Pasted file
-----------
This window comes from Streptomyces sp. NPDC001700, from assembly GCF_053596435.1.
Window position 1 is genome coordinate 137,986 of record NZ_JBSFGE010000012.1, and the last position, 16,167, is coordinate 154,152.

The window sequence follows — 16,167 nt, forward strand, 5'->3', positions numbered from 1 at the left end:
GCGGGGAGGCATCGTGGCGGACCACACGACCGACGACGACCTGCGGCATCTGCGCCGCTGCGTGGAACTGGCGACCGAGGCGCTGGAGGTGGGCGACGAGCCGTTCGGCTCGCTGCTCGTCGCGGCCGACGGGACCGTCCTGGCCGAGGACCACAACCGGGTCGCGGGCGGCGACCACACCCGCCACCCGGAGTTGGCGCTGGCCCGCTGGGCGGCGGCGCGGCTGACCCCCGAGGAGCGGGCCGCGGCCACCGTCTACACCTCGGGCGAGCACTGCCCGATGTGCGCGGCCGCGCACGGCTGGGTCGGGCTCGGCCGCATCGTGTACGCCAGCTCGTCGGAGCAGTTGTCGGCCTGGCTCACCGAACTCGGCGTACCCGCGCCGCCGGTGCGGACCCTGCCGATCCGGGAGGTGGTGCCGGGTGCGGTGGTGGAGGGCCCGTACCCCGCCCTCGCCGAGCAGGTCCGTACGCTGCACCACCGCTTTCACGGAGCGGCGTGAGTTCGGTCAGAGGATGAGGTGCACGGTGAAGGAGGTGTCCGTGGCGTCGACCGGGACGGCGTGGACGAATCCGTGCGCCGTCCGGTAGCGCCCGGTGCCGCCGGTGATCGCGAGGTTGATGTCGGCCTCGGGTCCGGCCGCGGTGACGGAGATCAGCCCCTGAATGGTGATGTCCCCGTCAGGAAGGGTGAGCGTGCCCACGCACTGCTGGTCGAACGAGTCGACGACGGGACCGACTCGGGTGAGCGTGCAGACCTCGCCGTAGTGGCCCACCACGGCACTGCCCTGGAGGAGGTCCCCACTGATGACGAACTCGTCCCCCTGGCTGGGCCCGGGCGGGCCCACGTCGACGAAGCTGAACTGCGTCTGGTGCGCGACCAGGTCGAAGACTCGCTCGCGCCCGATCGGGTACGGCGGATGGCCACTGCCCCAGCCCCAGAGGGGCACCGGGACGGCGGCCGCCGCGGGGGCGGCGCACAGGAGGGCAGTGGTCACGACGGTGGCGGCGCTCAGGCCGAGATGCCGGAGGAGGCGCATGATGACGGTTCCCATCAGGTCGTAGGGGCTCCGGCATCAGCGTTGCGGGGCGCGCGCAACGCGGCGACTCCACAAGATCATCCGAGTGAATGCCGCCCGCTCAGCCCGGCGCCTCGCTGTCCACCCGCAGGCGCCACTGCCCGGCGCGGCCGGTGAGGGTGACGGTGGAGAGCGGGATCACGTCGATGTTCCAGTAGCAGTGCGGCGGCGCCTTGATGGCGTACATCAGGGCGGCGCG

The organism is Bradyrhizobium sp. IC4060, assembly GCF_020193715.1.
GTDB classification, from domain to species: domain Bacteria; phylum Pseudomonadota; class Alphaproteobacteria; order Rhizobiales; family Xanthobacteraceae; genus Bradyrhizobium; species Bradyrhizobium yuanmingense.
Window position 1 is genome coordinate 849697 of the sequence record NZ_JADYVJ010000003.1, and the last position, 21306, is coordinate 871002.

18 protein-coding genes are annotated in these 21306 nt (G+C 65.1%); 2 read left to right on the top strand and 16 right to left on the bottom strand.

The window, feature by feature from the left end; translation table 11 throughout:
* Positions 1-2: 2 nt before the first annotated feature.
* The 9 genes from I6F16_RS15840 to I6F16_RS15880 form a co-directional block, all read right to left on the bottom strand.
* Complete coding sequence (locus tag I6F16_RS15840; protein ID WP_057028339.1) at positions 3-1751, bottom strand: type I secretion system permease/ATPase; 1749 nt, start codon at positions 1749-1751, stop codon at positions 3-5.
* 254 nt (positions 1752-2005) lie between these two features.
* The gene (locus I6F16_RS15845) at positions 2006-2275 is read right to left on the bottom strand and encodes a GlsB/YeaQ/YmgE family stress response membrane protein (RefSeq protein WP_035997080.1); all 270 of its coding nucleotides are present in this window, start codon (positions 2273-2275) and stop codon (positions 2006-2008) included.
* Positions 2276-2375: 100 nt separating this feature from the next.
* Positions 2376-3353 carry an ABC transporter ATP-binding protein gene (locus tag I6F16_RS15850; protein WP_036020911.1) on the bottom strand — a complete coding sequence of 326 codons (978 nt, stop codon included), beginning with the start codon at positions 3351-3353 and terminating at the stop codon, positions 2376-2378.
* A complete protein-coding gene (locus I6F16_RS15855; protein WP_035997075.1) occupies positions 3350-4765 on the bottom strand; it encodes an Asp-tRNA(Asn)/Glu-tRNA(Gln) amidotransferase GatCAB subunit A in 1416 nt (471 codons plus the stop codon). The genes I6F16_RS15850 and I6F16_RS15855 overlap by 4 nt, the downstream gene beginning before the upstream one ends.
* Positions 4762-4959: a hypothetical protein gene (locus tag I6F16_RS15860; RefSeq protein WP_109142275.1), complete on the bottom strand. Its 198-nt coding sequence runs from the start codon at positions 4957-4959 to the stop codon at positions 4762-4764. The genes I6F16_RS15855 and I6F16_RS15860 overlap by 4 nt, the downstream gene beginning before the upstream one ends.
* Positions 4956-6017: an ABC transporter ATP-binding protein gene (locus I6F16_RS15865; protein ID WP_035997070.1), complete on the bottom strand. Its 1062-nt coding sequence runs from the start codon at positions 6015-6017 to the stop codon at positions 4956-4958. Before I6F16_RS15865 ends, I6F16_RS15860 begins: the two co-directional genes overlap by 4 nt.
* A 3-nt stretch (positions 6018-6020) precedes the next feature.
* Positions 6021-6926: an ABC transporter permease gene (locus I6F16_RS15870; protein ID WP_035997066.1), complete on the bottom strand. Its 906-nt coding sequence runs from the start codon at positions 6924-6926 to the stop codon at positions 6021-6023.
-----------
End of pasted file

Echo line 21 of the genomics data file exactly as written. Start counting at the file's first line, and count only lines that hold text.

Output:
* Positions 6021-6926: an ABC transporter permease gene (locus I6F16_RS15870; protein ID WP_035997066.1), complete on the bottom strand. Its 906-nt coding sequence runs from the start codon at positions 6924-6926 to the stop codon at positions 6021-6023.